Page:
San Juan La Laguna is a charming town on Lake Atitlan and just a short ride away by water taxi from the buzzing little port town of Panajachel. It was the first town we visited whilst scouting workshops for our Guatemala: Weaving, Embroidery and Community Tour. San Juan has a wonderful communal spirit thanks to the multitude of cooperatives focusing on coffee production, traditional textiles and organic produce. Natural dyeing is incredibly popular in Guatemalan textiles today and San Juan has more than it’s fair share of interesting and insightful places to learn local techniques, in August 2019 we visited the natural dye garden of the Flor Juanera Cooperative in San Juan with our partners from Maya Traditions to find out more about sustainable natural dyeing processors in the community and for the heritage textiles market in general.

mural weaving

A mural of a local Tz’utujil weaver preparing the warp for the back-strap loom. She is wearing a traditional huipil of her community which has a special meaning behind the embroidery and colours.

The artistic spirit of San Juan La Laguna is reflected in the gorgeous murals that welcome you to the village with a creative embrace. These depict scenes from Tz’utujil heritage, including women weaving and men playing musical instruments. The textile community in San Juan is solid, with women in control of most of the dyeing and weaving cottage industry. There are plenty of boutiques selling handmade ikat woven cushions, throws, bags, scarves and shawls and there is a distinct whiff of bohemianism in the air as many travellers decide to stay on in San Juan, immersing themselves in the creative vibes and chill cafe culture.

The native women of the region are creative, entrepreneurial and strong. The mostly Tz’utujil community in this beautiful town still wear traditional cultural garments in their day-to-day lives, the most notable feature being the decorative necklines of their huipils which are embroidered with 24 squares that represent the town’s patron saint, Saint John the Baptist. Their textiles are mostly dyed in red to represent the purity of their ancestral blood, blue for the sky and the lake that envelops the town from above and below, and green for the lush volcanic flora surrounding Lake Atitlan valley. Often, all these colours are combined into a deep purple.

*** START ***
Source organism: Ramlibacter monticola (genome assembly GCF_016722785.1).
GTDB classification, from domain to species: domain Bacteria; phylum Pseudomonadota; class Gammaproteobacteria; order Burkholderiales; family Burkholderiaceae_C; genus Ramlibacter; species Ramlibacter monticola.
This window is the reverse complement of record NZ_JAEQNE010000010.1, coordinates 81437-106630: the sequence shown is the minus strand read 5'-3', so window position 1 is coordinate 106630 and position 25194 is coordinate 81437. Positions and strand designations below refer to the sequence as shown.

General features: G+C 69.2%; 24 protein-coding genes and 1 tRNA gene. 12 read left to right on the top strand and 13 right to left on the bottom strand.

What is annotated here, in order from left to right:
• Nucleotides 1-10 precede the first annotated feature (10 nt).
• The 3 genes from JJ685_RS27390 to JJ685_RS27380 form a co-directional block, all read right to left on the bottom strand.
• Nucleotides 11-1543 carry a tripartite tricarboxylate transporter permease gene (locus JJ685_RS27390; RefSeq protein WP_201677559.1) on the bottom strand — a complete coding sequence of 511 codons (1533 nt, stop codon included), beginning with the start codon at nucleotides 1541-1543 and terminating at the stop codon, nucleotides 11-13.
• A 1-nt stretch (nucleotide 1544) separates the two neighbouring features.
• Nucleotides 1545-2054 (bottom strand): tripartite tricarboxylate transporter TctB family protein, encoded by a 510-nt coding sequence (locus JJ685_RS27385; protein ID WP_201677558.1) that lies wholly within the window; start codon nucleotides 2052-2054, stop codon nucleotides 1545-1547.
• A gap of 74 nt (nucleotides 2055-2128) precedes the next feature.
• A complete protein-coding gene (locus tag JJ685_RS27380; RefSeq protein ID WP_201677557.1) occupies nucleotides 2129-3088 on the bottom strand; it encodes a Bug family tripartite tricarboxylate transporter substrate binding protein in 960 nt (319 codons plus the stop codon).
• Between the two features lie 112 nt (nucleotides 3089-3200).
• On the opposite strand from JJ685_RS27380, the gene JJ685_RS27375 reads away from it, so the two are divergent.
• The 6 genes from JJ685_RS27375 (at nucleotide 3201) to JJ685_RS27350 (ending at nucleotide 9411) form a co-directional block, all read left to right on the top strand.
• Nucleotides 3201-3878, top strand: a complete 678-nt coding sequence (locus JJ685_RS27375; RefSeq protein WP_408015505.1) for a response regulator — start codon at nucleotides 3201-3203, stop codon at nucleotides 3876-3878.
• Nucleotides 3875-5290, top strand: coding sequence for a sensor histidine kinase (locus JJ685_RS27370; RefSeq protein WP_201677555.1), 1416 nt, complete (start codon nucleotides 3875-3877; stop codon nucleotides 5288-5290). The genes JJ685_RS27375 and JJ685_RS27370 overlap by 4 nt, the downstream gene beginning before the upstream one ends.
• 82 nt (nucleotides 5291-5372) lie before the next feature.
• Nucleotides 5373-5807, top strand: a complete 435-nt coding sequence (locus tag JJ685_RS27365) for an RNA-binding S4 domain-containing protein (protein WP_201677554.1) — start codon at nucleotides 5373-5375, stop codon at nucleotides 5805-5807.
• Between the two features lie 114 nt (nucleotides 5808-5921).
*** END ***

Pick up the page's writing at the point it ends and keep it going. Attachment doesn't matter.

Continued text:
Our first stop on arrival was the house of one of the artisans, Celeste, who collaborates with Maya Traditions. She was working on the most incredible piece of multi-coloured ikat fabric that included intricate designs of insects, centipedes, love hearts, flowers and butterflies.

So far, she had been working on the fabric for two days, carefully creating the vivid motifs by binding bundles of yarn used for the warp threads of the loom into the desired patterns before dyeing and then over-dyeing the exposed threads. She told us she still had two days’ worth of weaving ahead of her before it was finished.

The piece was part of a big commission that requested she uses synthetic dyes in order to achieve the level of vibrancy desired for the design. Although we were in San Juan to work with natural dyes, the natural ancestral knowledge required was a well-guarded secret for many years which meant that most artisans in the region were actually more familiar with synthetic dyes. It’s only as foreign demand for naturally dyed fabrics has risen over the past twenty-five years that more artisans have reverted back to the traditional techniques for exported goods and souvenirs.


One of the most intricate ikat designs we've ever seen!

Celeste explains to us about the time-consuming steps involved to create an ikat resist dye woven masterpiece. The piece she is weaving uses multiple over-dying to highlight and differentiate the motifs in each vertical stripe such as butterflies, centipedes, flowers, trees and hearts.